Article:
The school district’s workers’ compensation medical billing skyrocketed by 78-percent under suspended risk manager Samir Goow, according to an internal investigation report provided to the school board last week.
Under Goow, the district’s medical billings for workers compensation cases went from $1.27 in 2016 to $2.31 million in 2017, according to the report. Number of bills from medical providers jumped from 492 to 1,389 – a 182-percent increase – during that same period.
Goow on Wednesday said he did not see the report.
“My goal has always been to provide quality medical care to the employees. It’s unfortunate the medical costs got to where they did,” said Goow. He said he was in the process of negotiating to reduce medical expenses before he was removed in Feb. 2018 following allegations of “irregularities” with the City of Paterson’s medical billings.
Questions about billing increases ought to be asked to the district’s third-party administrator, Cannon Cochran Management Services, which approves the payments, said Goow.
The third-party administrator’s review of billings led to a 45.68-percent or almost $1.1 million reduction. After reduction, the increase was 58-percent from 2016 to 2017 or 4-percent above the billing levels of 2015.
In 2015, charges stood at 1.9 million. There was a $759,369 reduction or 38.6-percent. The third-party administrator is responsible adjustments for such things as duplicate billings, and fee schedule repricing for in-network providers.
The report says Goow added three new providers that benefited from the increase. He added orthopedic doctor Robert Kayal, Patient Care Associates of Englewood, and Totowa Center for Pain Management and Physical Medicine.
Patient Care Associates is the surgical facility used by Kayal.
690 bills worth $319,821 came from Totowa Center for Pain Management and Physical Medicine. 125 worth $385,7000 from Kayal. 8 worth $187,202 from Patient Care Associates.
The total payments to the three entities represented 49-percent of all provider payments in 2017, according to the report.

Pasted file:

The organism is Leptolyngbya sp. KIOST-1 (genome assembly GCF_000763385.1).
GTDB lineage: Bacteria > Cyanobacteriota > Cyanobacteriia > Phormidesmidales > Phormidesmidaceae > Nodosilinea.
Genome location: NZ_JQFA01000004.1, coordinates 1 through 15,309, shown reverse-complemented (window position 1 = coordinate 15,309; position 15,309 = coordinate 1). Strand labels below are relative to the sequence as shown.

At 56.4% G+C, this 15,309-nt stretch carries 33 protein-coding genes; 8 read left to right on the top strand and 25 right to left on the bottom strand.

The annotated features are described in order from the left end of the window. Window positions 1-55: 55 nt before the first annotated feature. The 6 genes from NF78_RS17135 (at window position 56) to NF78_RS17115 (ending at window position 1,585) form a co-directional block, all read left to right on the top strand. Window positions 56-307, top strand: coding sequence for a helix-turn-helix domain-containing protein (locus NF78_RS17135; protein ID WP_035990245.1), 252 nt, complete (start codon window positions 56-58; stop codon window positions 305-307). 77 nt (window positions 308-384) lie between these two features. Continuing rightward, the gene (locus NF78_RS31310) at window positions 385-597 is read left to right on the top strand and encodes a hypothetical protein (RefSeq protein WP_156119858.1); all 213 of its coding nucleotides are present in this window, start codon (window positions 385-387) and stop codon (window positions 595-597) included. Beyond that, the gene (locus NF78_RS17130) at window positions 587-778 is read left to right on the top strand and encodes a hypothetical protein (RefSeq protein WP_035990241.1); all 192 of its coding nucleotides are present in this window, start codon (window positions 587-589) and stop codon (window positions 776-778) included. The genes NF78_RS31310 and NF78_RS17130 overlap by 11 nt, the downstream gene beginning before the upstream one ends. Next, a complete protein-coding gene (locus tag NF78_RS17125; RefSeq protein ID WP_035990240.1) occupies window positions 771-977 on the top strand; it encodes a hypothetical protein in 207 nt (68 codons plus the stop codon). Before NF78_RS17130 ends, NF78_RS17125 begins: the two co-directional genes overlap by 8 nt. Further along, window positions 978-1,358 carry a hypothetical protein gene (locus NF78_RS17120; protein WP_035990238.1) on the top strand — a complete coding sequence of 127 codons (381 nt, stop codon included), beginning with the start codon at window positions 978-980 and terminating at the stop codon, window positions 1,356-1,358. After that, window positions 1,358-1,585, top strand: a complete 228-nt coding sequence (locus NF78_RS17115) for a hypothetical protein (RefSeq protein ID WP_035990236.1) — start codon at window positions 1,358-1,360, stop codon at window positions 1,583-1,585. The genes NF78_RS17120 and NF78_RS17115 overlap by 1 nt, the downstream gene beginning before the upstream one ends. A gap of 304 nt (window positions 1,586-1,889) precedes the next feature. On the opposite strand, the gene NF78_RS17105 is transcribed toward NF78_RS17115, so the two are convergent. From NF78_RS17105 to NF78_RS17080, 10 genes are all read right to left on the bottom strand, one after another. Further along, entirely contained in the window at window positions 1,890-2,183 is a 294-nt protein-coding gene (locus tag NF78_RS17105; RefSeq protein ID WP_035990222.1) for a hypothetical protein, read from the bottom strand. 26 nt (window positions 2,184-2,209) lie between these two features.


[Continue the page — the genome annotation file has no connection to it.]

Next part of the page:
Neither the two providers nor Kayal responded to calls for comment on Wednesday.
“I don’t have a relationship with them,” said Goow of the three providers. He said he picked the three providers because they were “top quality.” Employees were returning to duty quicker with the providers and there were fewer medical complications, he said. His company’s office is in the same building as Totowa Center for Pain Management and Physical Medicine, according to the report.
Goow was contracted by the district in Jan. 2017 through his firm Investigations Unlimited to serve as risk manager following the retirement of in-house risk manager Laurie Moloney to save money on salary and benefits. His firm was hired for $70,000 from Jan. 1 through Jun. 30, 2017. His contract was renewed for the next school year for the same amount. Just days before his firm was suspended, Goow’s contract was increased by 20-percent for a total of $84,000 for 2017-18 school year.
Moloney retired from the district in Sept. 2016. In Oct. 2016, the district put out a request for qualification. Three companies submitted proposals — Brown and Brown for $5,550 per month; Acrisure LLC for 7,500 per month; and Investigations Unlimited for $115 per hour.
The district’s attorney Robert Murray and assistant superintendent for human capital and labor Luis Rojas reviewed the proposals. Murray did not think the other two firms were a good fit for the district and selected Goow’s company.
The district could not produce signed contracts with Investigations Unlimited, according to the report.
“The auditors cannot conclude that there was any direct evidence of any impropriety,” reads the report.
Three corrective actions were taken following the investigation. Murray said the company’s contract will not be renewed and the risk manager will no longer have the authority to add healthcare providers without written consent of general counsel.
2 of the 3 providers Goow added were out-of-network and the other was added to in-network. The third-party administrator was advised to only assign cases in-network and seek approval for out-of-network.
The district suspended Goow’s firm when the City of Paterson began investigating big increases in medical payments in workers compensation cases. The probe was focused on $2 million increase in medical payments, according to a city official at the time.
The city’s chief attorney Domenick Stampone on Wednesday said Goow remains suspended pending a hearing. A departmental hearing was scheduled, but had to be adjourned at Goow’s request.
Stampone said the city referred the matter involving Goow to the New Jersey Attorney General’s Office when he was suspended for possible prosecution.
Goow is the brother of former councilman Aslon Goow.